Learning cultures and the conservatoire: an ethnographically-informed case study

Rosie Burt-Perkins

Research output: Contribution to journalArticleAcademicpeer-review


As educational institutions, conservatoires remain largely unresearched and, crucially, relatively unchallenged. In particular, research has paid little attention to in-depth studies of culture, so that not enough is known of the cultural practices that characterise and shape a conservatoire education. This article addresses this gap through seeking to understand the constructed nature of the ‘learning cultures’ - the cultural practices through which students learn - of a UK conservatoire. Working within an ethnographically-informed case study, multiple qualitative methods were employed to collect in-depth data. Key findings from a four-phased analysis procedure reveal that the conservatoire’s learning cultures are constructed across four intertwined features: (1) learning cultures of performing specialism, (2) learning cultures of social networking, (3) learning cultures of musical hierarchies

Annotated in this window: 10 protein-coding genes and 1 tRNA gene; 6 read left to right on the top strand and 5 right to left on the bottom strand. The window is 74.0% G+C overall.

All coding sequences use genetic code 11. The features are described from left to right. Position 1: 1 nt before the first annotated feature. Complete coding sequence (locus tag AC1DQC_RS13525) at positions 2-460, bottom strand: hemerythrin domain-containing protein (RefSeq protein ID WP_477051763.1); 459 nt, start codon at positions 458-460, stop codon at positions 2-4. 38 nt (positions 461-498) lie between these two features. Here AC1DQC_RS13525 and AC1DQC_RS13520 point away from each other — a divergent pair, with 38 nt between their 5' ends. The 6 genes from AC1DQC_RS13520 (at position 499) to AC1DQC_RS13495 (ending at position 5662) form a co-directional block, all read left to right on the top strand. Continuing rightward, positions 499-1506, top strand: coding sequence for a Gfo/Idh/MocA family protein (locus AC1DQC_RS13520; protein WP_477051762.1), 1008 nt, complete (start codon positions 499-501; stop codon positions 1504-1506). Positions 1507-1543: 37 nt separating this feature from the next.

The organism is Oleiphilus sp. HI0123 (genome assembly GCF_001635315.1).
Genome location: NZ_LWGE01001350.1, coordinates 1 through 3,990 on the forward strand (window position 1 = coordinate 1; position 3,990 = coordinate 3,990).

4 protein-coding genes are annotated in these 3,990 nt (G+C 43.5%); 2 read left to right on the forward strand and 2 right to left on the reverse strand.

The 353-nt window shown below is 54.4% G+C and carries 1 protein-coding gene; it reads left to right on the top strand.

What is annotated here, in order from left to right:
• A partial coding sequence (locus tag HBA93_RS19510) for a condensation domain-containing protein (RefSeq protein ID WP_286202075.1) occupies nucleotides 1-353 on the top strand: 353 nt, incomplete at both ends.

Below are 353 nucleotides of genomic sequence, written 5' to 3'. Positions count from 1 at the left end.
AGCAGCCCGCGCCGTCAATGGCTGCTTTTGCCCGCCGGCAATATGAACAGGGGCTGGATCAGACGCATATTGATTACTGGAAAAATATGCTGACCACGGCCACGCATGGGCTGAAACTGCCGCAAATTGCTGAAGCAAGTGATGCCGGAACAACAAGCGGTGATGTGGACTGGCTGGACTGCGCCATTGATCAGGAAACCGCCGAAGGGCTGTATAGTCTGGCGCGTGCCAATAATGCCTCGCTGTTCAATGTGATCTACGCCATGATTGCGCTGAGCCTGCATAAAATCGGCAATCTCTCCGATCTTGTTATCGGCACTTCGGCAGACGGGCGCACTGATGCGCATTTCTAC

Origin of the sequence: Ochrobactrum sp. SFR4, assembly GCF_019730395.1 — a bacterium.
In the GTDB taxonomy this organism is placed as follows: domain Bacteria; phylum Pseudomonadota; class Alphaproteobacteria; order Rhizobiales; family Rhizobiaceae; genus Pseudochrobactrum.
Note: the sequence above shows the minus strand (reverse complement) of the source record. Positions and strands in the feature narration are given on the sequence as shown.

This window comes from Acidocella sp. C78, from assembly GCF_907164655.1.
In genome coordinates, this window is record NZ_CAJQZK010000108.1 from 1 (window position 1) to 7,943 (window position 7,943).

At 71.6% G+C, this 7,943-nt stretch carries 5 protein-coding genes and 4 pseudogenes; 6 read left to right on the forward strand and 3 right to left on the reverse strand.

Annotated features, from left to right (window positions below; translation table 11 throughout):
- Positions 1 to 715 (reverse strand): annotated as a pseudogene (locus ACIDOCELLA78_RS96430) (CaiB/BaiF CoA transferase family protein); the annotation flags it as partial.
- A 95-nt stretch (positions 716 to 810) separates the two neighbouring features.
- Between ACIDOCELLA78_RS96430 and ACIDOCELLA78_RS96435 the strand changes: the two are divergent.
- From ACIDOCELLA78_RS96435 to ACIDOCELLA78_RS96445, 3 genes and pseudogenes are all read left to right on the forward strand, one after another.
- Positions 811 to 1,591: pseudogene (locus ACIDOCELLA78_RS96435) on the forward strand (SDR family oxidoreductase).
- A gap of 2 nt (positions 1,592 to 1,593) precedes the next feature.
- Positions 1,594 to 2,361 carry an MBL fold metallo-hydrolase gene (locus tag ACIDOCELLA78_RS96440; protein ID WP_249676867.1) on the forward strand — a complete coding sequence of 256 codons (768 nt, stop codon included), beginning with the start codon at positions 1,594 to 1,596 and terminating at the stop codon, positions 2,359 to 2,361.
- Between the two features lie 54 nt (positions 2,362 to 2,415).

and (4) learning cultures of vocational position taking. Implications of the study are discussed, and recommendations made for the introduction of creative and reflective spaces for learning in the conservatoires of the future.
Original languageEnglish
Pages (from-to)196-213
JournalMusic Education Research
Issue number2
Publication statusPublished - 20 Feb 2013


  • music
  • music students
  • music education
  • conservatoire
  • learning cultures
  • cultural practices
  • bourdieu
  • curriculum development


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